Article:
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Romance novel cover model who dragged Capitol officer on Jan. 6 sentenced to 3 years in prison

Online sleuths ID'd Logan Barnhart, a Trump fan who dragged a Capitol Police officer down the stairs and attacked officers in the western tunnel.

WASHINGTON — A former bodybuilder and romance novel cover model who dragged a police officer down the stairs of the U.S. Capitol on Jan. 6 was sentenced in federal court to three years in prison Thursday.

Logan Barnhart, 42, of Michigan, was identified by online sleuths who used facial recognition to turn up images of him at bodybuilding competitions. He was arrested in August 2021.

Barnhart pleaded guilty in September to assaulting, resisting or impeding certain officers using a dangerous weapon.

“During the course of this attack, Barnhart grabbed an officer’s neck and torso and dragged him in a prone position from the police line, out of the Archway, and down a set of stairs into the violent mob, where the officer was further attacked with weapons, including a flagpole and a baton, and sustained physical injuries,” prosecutors wrote.

“Minutes later," they continued, "Barnhart returned to the police line in the Archway where other rioters were assaulting the line of officers by slamming riot shields into them, striking them, and throwing objects at them. Barnhart joined these rioters in charging against the police line. Barnhart then approached the line of officers wielding a flagpole and used it to strike the officers.”

Logan Barnhart at the Capitol on Jan. 6, 2021.
Logan Barnhart at the Capitol on Jan. 6, 2021.Dept. of Justice

Members of the "Sedition Hunters" community initially dubbed Barnhart #CatSweat because he wore a Caterpillar-branded sweatshirt during the attack. (Barnhart is a pipe layer who previously worked for Barnhart & Son Inc., which his father owned.)

After they turned up images of Barnhart from his bodybuilding days, they were able to confirm his identity because they found images of him wearing the sweatshirt and the hat he was wearing on Jan. 6, 2021, in other social media posts.

Online investigators also found that a shirtless Barnhart had been on the cover of several romance novels, including “Stepbrother UnSEALed: A Bad Boy Military Romance," “Lighter” (which included the slogan “wrong never felt so right") and "Crash and Burn."

A search also turned up a tweet Barnhart sent ahead of the Capitol attack. “I’ll be there,” Barnhart replied to a @realDonaldTrump tweet about the former president's Jan. 6 rally.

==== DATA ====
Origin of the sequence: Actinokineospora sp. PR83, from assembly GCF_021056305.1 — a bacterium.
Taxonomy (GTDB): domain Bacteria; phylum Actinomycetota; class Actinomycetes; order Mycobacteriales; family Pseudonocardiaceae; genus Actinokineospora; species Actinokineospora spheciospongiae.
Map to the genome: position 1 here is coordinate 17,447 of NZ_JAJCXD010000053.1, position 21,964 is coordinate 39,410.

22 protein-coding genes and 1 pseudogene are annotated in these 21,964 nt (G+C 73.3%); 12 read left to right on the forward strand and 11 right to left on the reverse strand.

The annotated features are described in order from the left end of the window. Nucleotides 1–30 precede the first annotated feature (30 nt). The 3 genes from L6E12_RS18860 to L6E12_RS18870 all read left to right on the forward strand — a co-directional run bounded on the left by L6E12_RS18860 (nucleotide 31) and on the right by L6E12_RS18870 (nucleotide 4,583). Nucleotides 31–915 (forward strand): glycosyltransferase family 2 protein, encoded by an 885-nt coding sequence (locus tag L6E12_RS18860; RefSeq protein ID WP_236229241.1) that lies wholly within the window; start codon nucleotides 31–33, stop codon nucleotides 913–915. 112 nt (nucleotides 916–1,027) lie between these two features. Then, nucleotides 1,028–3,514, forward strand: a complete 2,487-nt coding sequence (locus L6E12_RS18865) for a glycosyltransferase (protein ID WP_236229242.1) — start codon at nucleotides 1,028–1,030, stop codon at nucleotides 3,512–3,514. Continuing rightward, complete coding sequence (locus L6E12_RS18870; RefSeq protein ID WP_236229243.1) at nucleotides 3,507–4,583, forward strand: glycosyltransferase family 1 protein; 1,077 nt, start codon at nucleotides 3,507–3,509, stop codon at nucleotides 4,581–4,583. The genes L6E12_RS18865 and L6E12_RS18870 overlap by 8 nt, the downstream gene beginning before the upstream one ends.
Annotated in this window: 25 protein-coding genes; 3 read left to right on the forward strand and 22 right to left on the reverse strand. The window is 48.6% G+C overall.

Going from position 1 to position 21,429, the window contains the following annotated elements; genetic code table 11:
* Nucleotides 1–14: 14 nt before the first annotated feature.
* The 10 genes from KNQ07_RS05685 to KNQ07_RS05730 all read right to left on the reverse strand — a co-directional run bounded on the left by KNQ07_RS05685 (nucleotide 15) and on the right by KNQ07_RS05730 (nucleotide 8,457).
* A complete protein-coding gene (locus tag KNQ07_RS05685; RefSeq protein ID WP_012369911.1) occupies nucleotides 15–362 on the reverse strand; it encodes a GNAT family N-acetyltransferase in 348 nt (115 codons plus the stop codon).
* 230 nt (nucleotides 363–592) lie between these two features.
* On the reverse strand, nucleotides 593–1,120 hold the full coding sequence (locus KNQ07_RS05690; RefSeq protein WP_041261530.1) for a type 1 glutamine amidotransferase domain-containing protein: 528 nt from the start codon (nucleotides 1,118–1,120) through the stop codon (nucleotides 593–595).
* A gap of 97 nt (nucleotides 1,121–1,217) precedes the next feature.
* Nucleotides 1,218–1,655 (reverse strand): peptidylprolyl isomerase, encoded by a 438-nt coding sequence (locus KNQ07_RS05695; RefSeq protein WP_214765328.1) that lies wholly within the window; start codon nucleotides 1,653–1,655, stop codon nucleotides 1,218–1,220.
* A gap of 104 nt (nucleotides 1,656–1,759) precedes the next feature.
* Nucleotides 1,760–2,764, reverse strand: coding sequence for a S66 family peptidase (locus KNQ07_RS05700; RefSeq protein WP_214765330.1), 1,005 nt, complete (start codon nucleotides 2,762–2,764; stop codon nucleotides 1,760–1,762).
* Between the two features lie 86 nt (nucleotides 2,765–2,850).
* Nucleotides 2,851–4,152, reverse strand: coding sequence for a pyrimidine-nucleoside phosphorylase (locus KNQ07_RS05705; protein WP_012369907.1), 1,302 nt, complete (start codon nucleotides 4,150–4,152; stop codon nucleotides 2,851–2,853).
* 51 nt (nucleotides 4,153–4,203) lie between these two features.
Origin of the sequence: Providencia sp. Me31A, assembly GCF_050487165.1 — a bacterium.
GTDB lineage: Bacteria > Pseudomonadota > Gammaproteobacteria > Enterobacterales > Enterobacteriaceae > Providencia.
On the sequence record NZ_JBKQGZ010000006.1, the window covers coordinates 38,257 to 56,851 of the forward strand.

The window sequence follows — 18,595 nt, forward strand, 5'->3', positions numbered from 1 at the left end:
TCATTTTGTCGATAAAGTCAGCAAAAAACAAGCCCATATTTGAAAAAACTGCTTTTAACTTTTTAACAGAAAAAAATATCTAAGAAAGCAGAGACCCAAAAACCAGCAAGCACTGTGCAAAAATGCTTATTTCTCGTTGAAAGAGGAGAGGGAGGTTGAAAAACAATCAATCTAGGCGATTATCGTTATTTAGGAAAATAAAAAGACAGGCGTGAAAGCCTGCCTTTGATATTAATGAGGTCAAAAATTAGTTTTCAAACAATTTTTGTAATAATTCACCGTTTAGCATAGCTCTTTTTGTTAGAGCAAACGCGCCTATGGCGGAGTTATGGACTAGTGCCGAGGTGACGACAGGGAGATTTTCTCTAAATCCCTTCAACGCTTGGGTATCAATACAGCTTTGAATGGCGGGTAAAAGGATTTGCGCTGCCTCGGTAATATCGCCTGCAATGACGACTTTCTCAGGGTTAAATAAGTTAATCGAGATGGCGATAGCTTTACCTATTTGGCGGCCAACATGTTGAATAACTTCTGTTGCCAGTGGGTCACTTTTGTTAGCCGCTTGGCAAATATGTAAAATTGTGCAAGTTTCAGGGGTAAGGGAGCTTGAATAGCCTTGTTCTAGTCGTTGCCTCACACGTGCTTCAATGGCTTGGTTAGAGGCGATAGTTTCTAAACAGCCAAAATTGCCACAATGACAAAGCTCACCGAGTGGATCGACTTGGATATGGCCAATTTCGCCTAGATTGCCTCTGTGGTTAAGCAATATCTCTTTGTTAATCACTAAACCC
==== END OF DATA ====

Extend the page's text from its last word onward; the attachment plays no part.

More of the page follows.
In a letter to the officer Barnhart dragged down the stairs, U.S. Capitol Police Officer Morris Moore, Barnhart wrote that he offered his "deepest and most sincere apology" and said he'd gone through "depression, stress and anxiety" as a result of his actions that day.

"I didn't brag or boast about my actions to anyone. In fact, I withheld the truth from all my friends and family. I knew they would all be ashamed of what I did and for good reason," Barnhart wrote.

"I consider Police officers to be the pinnacle of blue-collar workers. The people that make this great country what it is. I have often fantasized, from my youth to present day, about what it would be like to be a police officer or detective. I've always imagined it as being extremely exciting and rewarding. Surely more exciting than putting pipe in the ground," he wrote.

He added that he tried to forget his conduct after Jan. 6.

"I had spent months trying to forget what had happened. Putting a face and name to the person I assaulted was devastating. You are a police officer I respected as an authority figure and a man I respect as a hard working blue-collar worker that puts his safety at risk to protect me while I do my job," Barnhart wrote. "I hope one day we can all put aside our petty differences that seem to be tearing our beautiful country apart."

After his sentencing, Barnhart told NBC News he was sorry for his actions. He said he didn't have an opinion now about whether the 2020 election was stolen.

"If there's anything I've learned from all this, it's that there's a lot more to life than politics, there's a lot more to life than being on social media," Barnhart said.

"I was ashamed of everything as soon as it happened," Barnhart said.

The Justice Department sought more than five years in federal prison.